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. Last Updated: 07/27/2016

The President With a Golden Gun

Years after President Vladimir Putin hung up his Cold War suit as an agent in the KGB, a new novel has propelled the president back into action as a Russian James Bond battling Chechen rebels.

Latvian author Alexander Olbik is creating waves by making Putin the hero in his latest thriller, "President." The novel follows Putin from the Kremlin to Chechnya on a hunt to kill rebel leaders.

The book cover shows Putin looking through a black special forces balaclava with the Russian flag imposed over it.

The book, aimed at the domestic market but published in Ukraine, is being criticized in some circles in Moscow. Some say it is part of a growing Putin personality cult that has seen his likeness appear on everything from T-shirts to Easter eggs, while others accuse the Kremlin of commissioning the book.

Olbik vehemently denies that the book was commissioned. "I believe in him and wanted to write about him," Olbik said by telephone from Riga.

He said Kremlin officials had even asked him not to use Putin's name after he wrote to them about the book. They offered to meet him to discuss the issue, but the meeting never took place.

A Kremlin spokesman said he knew nothing about the book.

Olbik, a former journalist who prides himself for being the first to interview Boris Yeltsin after he was thrown out of the Communist Party's Central Committee in the late 1980s, said "President" was printed in Ukraine because local publishers had demanded that the book's hero be renamed. "They told me to change the name, but if you do that you change the whole book," he said. "If I had named him Petrov or Ivanov, nobody would read it.

"You could change the name to Yeltsin, but I can't see Yeltsin going into the mountains and fighting," he said.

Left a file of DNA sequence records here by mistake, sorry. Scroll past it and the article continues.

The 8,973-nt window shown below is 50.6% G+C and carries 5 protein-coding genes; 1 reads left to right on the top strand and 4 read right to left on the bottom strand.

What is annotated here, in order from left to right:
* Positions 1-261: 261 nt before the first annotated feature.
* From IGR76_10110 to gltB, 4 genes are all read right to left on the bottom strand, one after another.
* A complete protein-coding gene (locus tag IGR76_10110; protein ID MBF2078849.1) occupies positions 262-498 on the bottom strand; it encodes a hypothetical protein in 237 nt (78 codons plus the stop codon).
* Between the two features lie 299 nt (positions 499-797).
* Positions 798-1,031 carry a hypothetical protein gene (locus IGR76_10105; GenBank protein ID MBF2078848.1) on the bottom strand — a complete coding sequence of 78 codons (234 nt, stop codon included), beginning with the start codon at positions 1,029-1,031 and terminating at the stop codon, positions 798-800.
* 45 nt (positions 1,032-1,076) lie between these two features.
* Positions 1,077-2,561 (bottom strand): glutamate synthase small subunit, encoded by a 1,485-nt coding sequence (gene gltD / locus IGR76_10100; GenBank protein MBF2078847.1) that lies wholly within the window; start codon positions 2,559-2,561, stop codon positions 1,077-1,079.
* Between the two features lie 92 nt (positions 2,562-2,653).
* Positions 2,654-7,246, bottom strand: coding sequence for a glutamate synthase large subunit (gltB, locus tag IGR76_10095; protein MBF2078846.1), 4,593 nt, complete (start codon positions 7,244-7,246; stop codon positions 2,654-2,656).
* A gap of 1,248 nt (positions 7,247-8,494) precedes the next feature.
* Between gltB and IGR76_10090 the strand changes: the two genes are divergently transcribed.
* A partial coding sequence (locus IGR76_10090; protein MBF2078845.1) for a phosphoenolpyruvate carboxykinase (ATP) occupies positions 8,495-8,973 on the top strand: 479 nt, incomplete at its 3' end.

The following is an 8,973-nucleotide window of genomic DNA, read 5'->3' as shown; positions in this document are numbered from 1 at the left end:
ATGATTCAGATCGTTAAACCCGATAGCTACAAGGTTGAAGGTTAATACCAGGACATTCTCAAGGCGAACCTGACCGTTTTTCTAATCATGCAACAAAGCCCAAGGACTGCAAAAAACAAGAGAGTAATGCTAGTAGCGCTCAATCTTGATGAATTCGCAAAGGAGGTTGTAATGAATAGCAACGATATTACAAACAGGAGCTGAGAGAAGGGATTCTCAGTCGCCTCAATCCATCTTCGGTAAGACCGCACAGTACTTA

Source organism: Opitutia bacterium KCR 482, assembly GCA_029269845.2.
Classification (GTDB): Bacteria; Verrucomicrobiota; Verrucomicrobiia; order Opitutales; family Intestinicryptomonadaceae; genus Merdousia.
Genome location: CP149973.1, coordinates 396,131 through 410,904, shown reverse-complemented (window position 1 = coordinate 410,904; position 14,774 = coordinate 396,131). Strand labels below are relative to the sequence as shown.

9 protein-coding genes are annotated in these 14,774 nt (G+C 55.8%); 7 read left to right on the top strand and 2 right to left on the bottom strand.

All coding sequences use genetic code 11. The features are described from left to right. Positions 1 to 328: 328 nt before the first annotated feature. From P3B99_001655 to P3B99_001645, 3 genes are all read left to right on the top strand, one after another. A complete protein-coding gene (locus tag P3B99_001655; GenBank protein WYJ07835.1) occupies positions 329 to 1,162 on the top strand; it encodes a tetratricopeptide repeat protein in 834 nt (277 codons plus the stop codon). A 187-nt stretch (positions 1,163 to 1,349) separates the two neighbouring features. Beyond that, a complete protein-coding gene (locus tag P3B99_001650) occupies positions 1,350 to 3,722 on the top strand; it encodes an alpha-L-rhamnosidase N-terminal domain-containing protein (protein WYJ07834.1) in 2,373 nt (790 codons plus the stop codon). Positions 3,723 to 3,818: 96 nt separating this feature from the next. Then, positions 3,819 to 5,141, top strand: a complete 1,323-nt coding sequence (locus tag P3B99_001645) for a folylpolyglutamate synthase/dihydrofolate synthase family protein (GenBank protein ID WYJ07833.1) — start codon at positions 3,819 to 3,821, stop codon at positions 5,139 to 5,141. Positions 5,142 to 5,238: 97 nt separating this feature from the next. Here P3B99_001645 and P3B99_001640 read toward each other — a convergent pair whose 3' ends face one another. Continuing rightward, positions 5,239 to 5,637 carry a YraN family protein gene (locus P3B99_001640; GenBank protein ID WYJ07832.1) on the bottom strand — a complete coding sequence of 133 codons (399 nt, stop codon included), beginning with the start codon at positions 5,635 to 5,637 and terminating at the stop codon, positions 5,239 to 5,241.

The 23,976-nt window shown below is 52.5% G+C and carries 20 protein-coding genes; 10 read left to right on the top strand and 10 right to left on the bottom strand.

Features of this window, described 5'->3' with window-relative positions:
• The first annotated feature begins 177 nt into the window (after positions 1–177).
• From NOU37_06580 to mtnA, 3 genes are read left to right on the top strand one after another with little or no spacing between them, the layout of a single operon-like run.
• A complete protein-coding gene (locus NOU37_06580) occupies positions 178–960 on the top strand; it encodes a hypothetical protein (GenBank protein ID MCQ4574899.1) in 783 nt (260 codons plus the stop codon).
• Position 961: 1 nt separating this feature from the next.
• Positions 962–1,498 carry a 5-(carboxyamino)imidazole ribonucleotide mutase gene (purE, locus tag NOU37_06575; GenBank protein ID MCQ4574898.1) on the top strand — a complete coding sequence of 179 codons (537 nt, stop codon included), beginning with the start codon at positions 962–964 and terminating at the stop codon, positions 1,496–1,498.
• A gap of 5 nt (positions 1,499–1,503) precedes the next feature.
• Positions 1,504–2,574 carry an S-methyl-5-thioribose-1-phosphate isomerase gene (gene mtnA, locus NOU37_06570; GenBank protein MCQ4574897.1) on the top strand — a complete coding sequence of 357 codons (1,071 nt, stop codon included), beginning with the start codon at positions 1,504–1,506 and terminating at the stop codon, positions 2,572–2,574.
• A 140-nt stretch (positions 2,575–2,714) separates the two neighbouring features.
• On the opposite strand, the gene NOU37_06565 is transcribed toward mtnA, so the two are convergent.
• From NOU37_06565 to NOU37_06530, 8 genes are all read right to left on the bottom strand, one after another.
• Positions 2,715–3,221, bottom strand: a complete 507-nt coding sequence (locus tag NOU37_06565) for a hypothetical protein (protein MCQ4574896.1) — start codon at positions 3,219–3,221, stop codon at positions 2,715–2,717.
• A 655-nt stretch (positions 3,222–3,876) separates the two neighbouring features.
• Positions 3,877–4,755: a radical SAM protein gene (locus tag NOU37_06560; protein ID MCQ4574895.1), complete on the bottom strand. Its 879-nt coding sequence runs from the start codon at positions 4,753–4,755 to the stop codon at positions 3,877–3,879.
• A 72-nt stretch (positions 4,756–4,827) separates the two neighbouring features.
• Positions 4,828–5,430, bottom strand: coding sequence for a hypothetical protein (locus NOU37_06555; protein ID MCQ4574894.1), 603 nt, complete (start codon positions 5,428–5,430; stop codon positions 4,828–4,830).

He said the plot was inspired by the Kursk submarine disaster in August 2000 when Putin chose to remain on vacation in Sochi rather than return to Moscow. The book explains that Putin stayed in the Black Sea town because he was recovering from wounds sustained in a battle with a Chechen rebel leader named Shamil, a clear reference to Shamil Basayev, whom the Federal Security Service claimed to have killed earlier this year.

In the book, Putin dons his 007 guise after receiving taunting a letter from Shamil. "Putin, it is me you want to catch. Be a man. Try to do it with your own hands, and then we will see whose side Allah is on,"' Shamil writes in ungrammatical Russian.

Olbik's Putin reacts like any normal, red-blooded leader of a G-8 country by getting in shape to take out the rebel.

After a fierce battle with the rebels deep in the mountains of Chechnya, a merciful Putin at first helps Shamil by injecting a painkiller.

But later, Shamil ambushes Putin and declares: "I will now tear apart your skull and shoot every neuron. ... You will die a thousand times for a thousand years and not die, and even that is too good for you."

Even though badly wounded, Putin is not ready to die. He knocks Shamil to the ground and sinks his teeth into his throat. "'It seems I have the grip of a bulldog,' was the sick thought that came into [Putin's] head, and he squeezed his teeth tighter. He savaged the vein until his tongue and palate could taste the salty blood, which was thick like oil."

In between killing Chechens, Putin reads Roman stoic poet Seneca and is doted on by his wife, Lyudmila, who serves up borshch.

Although Putin's adventures show he can match the likes of James Bond, Olbik insisted that his aim was not to glorify Putin.

"He's no Rambo, he's no hero," Olbik said. "He's just a ordinary fighter. I don't make him a hero."